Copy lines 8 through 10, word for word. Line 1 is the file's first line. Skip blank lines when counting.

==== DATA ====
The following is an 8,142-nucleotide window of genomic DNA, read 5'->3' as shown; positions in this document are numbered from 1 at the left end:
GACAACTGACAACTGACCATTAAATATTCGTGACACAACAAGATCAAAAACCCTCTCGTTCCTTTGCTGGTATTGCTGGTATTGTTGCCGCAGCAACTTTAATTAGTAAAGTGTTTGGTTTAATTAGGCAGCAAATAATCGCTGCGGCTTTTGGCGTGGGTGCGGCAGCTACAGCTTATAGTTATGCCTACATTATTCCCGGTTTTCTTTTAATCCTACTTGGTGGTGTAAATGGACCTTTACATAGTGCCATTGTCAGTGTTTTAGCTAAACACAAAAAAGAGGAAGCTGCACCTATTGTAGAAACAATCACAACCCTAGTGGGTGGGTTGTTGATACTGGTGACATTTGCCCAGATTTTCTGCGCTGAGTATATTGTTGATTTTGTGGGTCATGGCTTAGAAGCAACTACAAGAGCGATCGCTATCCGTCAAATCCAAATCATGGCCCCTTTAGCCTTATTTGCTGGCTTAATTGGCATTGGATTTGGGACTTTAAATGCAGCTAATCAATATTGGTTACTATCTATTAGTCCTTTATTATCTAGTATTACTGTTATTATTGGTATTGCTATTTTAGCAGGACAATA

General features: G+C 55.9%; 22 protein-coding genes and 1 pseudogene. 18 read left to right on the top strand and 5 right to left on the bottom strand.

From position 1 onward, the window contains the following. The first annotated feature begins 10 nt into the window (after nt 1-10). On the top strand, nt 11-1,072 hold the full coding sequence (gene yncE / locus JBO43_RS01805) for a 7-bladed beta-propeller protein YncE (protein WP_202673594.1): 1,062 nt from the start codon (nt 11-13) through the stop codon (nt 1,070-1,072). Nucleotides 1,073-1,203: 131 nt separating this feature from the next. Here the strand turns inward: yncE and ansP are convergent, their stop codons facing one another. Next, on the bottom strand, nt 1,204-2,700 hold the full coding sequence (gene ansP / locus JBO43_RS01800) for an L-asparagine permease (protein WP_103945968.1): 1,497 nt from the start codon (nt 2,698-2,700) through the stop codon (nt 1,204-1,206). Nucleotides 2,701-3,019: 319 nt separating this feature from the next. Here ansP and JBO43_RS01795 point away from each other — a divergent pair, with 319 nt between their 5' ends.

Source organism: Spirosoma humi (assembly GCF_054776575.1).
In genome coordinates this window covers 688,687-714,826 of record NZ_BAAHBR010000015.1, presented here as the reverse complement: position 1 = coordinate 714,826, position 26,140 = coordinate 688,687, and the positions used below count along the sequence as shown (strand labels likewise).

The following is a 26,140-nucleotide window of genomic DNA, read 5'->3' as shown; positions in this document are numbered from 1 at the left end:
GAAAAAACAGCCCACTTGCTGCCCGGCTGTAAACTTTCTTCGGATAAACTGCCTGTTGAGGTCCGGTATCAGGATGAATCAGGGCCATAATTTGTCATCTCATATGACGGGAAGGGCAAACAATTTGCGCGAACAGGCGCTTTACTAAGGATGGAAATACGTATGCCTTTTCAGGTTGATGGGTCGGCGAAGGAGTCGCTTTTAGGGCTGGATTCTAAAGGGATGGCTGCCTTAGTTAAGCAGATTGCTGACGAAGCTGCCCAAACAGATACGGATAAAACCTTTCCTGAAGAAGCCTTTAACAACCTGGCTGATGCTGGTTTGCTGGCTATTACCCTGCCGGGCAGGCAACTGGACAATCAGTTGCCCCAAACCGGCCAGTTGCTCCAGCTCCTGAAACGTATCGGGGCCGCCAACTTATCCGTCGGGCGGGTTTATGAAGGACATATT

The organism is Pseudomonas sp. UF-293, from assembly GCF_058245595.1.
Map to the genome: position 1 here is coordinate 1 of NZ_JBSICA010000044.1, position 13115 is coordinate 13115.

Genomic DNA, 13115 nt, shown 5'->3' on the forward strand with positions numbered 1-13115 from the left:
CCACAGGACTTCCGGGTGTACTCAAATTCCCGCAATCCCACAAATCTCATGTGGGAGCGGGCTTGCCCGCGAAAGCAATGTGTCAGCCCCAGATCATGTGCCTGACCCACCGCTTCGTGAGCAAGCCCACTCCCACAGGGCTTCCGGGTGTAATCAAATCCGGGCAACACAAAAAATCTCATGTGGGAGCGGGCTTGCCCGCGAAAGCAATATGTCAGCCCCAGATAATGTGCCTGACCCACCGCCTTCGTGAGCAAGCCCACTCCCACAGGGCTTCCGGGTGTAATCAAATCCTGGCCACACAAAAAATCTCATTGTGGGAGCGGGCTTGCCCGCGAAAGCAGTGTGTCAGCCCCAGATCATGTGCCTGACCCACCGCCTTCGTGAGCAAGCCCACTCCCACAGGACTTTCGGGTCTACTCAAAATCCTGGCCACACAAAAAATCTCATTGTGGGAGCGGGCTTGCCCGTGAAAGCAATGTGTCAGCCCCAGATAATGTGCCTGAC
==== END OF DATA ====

GAAAAAACAGCCCACTTGCTGCCCGGCTGTAAACTTTCTTCGGATAAACTGCCTGTTGAGGTCCGGTATCAGGATGAATCAGGGCCATAATTTGTCATCTCATATGACGGGAAGGGCAAACAATTTGCGCGAACAGGCGCTTTACTAAGGATGGAAATACGTATGCCTTTTCAGGTTGATGGGTCGGCGAAGGAGTCGCTTTTAGGGCTGGATTCTAAAGGGATGGCTGCCTTAGTTAAGCAGATTGCTGACGAAGCTGCCCAAACAGATACGGATAAAACCTTTCCTGAAGAAGCCTTTAACAACCTGGCTGATGCTGGTTTGCTGGCTATTACCCTGCCGGGCAGGCAACTGGACAATCAGTTGCCCCAAACCGGCCAGTTGCTCCAGCTCCTGAAACGTATCGGGGCCGCCAACTTATCCGTCGGGCGGGTTTATGAAGGACATATT

The organism is Pseudomonas sp. UF-293, from assembly GCF_058245595.1.
Map to the genome: position 1 here is coordinate 1 of NZ_JBSICA010000044.1, position 13115 is coordinate 13115.